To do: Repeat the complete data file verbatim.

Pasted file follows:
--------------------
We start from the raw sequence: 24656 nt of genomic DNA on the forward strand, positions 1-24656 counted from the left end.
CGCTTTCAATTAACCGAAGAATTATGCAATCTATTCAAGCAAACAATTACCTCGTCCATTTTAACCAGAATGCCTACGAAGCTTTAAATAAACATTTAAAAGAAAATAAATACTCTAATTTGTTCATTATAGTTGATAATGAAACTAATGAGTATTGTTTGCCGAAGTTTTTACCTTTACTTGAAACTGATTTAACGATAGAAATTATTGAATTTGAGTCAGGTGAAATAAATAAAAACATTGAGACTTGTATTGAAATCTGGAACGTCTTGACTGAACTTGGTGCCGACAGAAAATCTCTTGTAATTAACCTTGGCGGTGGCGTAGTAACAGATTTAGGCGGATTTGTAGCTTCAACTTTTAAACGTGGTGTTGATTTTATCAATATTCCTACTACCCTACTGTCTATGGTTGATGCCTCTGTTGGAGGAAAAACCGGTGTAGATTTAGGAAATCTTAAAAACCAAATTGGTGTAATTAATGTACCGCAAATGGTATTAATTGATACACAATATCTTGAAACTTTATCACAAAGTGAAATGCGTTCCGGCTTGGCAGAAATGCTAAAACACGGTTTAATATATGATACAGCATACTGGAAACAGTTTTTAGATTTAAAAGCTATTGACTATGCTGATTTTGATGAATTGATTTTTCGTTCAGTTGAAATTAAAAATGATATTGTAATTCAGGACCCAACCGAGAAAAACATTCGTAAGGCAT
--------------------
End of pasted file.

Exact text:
We start from the raw sequence: 24656 nt of genomic DNA on the forward strand, positions 1-24656 counted from the left end.
CGCTTTCAATTAACCGAAGAATTATGCAATCTATTCAAGCAAACAATTACCTCGTCCATTTTAACCAGAATGCCTACGAAGCTTTAAATAAACATTTAAAAGAAAATAAATACTCTAATTTGTTCATTATAGTTGATAATGAAACTAATGAGTATTGTTTGCCGAAGTTTTTACCTTTACTTGAAACTGATTTAACGATAGAAATTATTGAATTTGAGTCAGGTGAAATAAATAAAAACATTGAGACTTGTATTGAAATCTGGAACGTCTTGACTGAACTTGGTGCCGACAGAAAATCTCTTGTAATTAACCTTGGCGGTGGCGTAGTAACAGATTTAGGCGGATTTGTAGCTTCAACTTTTAAACGTGGTGTTGATTTTATCAATATTCCTACTACCCTACTGTCTATGGTTGATGCCTCTGTTGGAGGAAAAACCGGTGTAGATTTAGGAAATCTTAAAAACCAAATTGGTGTAATTAATGTACCGCAAATGGTATTAATTGATACACAATATCTTGAAACTTTATCACAAAGTGAAATGCGTTCCGGCTTGGCAGAAATGCTAAAACACGGTTTAATATATGATACAGCATACTGGAAACAGTTTTTAGATTTAAAAGCTATTGACTATGCTGATTTTGATGAATTGATTTTTCGTTCAGTTGAAATTAAAAATGATATTGTAATTCAGGACCCAACCGAGAAAAACATTCGTAAGGCAT